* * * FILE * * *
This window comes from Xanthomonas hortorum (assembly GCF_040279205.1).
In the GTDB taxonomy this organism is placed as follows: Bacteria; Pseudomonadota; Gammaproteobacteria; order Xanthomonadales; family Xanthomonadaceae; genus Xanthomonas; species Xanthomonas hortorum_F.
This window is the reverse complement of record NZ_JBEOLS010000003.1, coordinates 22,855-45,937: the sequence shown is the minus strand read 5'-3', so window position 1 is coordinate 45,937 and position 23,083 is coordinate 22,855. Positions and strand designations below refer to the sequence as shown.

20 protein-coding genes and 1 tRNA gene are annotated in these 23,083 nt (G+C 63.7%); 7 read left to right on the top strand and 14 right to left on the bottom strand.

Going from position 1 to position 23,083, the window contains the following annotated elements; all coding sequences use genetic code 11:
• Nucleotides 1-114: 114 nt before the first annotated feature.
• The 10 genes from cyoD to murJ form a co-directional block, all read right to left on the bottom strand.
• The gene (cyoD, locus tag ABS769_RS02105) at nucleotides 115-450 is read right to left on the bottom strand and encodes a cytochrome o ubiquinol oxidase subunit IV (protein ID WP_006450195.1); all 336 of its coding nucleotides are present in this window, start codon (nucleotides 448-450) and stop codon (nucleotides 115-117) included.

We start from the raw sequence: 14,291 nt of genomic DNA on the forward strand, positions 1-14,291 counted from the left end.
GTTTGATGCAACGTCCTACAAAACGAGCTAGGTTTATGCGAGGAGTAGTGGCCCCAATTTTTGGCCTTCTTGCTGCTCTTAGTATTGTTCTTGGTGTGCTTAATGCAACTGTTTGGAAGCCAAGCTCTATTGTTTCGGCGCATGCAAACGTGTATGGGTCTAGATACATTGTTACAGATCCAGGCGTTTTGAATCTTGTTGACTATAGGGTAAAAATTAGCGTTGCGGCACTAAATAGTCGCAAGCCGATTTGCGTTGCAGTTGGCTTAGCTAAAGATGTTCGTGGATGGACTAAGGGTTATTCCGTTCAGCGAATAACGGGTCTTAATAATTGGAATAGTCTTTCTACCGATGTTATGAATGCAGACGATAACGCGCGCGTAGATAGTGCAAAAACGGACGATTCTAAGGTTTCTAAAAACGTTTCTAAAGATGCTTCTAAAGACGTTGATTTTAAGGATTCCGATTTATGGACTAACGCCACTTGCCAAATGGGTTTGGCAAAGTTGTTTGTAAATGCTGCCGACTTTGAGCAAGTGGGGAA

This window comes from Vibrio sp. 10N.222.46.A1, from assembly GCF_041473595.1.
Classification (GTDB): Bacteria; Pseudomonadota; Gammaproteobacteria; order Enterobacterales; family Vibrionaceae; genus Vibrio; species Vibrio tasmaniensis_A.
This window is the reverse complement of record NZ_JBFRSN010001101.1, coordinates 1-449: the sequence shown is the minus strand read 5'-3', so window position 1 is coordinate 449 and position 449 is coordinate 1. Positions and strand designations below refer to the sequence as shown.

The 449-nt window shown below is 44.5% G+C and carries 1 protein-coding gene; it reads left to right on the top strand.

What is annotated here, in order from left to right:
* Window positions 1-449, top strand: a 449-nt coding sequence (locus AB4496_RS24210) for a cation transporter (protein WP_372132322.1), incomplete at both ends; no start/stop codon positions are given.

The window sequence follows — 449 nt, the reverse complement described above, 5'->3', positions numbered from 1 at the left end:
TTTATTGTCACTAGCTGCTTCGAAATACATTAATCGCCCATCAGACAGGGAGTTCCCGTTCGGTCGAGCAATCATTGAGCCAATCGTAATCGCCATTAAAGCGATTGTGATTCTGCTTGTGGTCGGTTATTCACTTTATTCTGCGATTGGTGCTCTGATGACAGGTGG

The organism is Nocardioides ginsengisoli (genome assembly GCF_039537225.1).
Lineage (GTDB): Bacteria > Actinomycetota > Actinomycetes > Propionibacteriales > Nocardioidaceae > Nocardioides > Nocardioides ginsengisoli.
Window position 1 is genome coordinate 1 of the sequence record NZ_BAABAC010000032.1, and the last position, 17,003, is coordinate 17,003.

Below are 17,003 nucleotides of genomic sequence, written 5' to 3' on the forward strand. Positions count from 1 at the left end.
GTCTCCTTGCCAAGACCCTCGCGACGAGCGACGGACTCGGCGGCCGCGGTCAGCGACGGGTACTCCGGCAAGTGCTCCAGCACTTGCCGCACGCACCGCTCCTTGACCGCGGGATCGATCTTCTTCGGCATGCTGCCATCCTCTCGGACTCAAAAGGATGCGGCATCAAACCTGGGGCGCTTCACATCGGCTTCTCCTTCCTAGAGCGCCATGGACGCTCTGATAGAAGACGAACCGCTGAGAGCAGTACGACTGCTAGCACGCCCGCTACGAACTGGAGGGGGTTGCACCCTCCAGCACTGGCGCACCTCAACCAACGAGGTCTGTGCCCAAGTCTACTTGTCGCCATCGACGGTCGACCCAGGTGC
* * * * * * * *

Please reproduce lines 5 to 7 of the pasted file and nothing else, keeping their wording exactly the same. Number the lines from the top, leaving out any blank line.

Going from position 1 to position 23,083, the window contains the following annotated elements; all coding sequences use genetic code 11:
• Nucleotides 1-114: 114 nt before the first annotated feature.
• The 10 genes from cyoD to murJ form a co-directional block, all read right to left on the bottom strand.